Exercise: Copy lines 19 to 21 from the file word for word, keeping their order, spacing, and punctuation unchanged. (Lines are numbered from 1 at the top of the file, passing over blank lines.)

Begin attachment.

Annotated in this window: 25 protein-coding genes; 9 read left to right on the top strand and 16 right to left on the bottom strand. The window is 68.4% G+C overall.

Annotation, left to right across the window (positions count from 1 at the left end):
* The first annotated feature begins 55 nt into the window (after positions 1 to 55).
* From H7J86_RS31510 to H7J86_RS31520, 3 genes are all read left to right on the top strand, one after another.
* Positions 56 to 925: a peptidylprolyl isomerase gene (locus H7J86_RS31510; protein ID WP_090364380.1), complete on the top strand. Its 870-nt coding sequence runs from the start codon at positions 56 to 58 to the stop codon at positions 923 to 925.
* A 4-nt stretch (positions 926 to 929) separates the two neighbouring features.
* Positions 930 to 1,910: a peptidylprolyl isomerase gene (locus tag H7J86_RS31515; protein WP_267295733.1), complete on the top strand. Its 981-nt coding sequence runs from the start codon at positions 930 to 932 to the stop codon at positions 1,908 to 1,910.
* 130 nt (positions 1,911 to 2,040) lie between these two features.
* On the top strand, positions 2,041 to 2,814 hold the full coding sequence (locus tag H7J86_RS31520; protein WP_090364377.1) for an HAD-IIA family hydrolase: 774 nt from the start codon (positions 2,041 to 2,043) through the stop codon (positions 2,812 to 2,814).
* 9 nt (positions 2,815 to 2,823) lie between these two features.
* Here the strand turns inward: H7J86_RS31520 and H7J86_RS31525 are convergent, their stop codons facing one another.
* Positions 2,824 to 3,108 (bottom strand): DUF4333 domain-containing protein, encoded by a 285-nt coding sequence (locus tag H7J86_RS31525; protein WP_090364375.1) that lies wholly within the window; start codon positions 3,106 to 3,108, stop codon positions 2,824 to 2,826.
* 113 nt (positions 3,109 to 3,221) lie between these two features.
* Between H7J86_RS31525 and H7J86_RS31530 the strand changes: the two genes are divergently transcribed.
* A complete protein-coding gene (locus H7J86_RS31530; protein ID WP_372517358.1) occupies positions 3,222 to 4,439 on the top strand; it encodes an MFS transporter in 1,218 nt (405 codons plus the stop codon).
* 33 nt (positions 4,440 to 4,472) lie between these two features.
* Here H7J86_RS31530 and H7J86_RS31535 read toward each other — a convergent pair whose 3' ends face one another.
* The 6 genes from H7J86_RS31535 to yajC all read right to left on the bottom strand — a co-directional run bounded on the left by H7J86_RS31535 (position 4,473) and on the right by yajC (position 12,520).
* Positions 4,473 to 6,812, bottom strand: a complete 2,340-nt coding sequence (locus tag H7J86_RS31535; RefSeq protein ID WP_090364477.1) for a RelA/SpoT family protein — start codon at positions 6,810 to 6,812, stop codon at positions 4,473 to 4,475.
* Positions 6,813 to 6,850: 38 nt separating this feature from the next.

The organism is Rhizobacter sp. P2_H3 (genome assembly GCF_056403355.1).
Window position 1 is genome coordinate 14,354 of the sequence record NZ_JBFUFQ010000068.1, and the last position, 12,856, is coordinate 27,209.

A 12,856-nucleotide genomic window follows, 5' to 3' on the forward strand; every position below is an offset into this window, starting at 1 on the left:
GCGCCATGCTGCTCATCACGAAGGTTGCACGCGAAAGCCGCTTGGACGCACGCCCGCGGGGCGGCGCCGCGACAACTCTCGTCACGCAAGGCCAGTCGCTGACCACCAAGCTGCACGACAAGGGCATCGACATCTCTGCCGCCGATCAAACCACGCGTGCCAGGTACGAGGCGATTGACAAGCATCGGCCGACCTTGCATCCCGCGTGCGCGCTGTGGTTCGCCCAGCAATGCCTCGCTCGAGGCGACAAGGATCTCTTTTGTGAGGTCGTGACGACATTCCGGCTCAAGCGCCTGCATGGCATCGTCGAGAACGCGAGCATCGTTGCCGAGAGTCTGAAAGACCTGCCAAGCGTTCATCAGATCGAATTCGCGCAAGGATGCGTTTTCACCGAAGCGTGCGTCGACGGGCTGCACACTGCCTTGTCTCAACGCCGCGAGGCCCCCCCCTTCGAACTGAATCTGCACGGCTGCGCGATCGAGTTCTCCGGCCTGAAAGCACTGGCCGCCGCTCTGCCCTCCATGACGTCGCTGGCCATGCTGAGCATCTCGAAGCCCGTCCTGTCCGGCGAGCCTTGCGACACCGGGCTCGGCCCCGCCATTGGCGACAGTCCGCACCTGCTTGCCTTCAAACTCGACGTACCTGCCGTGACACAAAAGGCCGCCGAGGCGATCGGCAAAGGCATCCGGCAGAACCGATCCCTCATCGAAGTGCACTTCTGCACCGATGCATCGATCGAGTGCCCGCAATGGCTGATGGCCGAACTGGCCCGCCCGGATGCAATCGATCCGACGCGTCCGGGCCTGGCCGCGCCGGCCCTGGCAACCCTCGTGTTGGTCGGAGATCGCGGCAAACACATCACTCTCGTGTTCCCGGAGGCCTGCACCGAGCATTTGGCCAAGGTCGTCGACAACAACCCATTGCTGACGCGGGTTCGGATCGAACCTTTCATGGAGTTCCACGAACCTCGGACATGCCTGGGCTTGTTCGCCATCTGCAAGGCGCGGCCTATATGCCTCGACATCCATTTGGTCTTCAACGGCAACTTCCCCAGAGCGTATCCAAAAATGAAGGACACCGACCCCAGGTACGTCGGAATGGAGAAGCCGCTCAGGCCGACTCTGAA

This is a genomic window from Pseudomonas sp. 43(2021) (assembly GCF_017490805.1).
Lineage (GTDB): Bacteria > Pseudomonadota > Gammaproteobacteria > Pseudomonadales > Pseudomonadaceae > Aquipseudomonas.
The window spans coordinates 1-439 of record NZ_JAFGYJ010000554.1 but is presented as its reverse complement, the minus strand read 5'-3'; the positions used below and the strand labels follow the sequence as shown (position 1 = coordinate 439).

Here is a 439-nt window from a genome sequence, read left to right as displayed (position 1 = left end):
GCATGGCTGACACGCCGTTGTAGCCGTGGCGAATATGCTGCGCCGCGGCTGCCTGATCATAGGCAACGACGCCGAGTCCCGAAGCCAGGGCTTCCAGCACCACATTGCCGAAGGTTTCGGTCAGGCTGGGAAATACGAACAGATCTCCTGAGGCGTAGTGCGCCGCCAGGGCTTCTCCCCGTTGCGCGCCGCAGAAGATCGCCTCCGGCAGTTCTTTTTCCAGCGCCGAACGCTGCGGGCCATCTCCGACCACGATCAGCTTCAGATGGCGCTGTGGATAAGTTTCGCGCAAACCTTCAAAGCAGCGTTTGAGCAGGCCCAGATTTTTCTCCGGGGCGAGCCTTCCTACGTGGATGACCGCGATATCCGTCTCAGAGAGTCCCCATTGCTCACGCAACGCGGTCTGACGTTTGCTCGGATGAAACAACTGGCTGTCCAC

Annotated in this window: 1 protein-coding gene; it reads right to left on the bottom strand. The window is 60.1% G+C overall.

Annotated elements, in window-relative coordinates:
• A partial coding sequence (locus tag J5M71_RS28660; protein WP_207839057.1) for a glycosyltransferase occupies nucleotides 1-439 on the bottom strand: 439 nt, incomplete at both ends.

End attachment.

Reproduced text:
* Positions 4,473 to 6,812, bottom strand: a complete 2,340-nt coding sequence (locus tag H7J86_RS31535; RefSeq protein ID WP_090364477.1) for a RelA/SpoT family protein — start codon at positions 6,810 to 6,812, stop codon at positions 4,473 to 4,475.
* Positions 6,813 to 6,850: 38 nt separating this feature from the next.

The organism is Rhizobacter sp. P2_H3 (genome assembly GCF_056403355.1).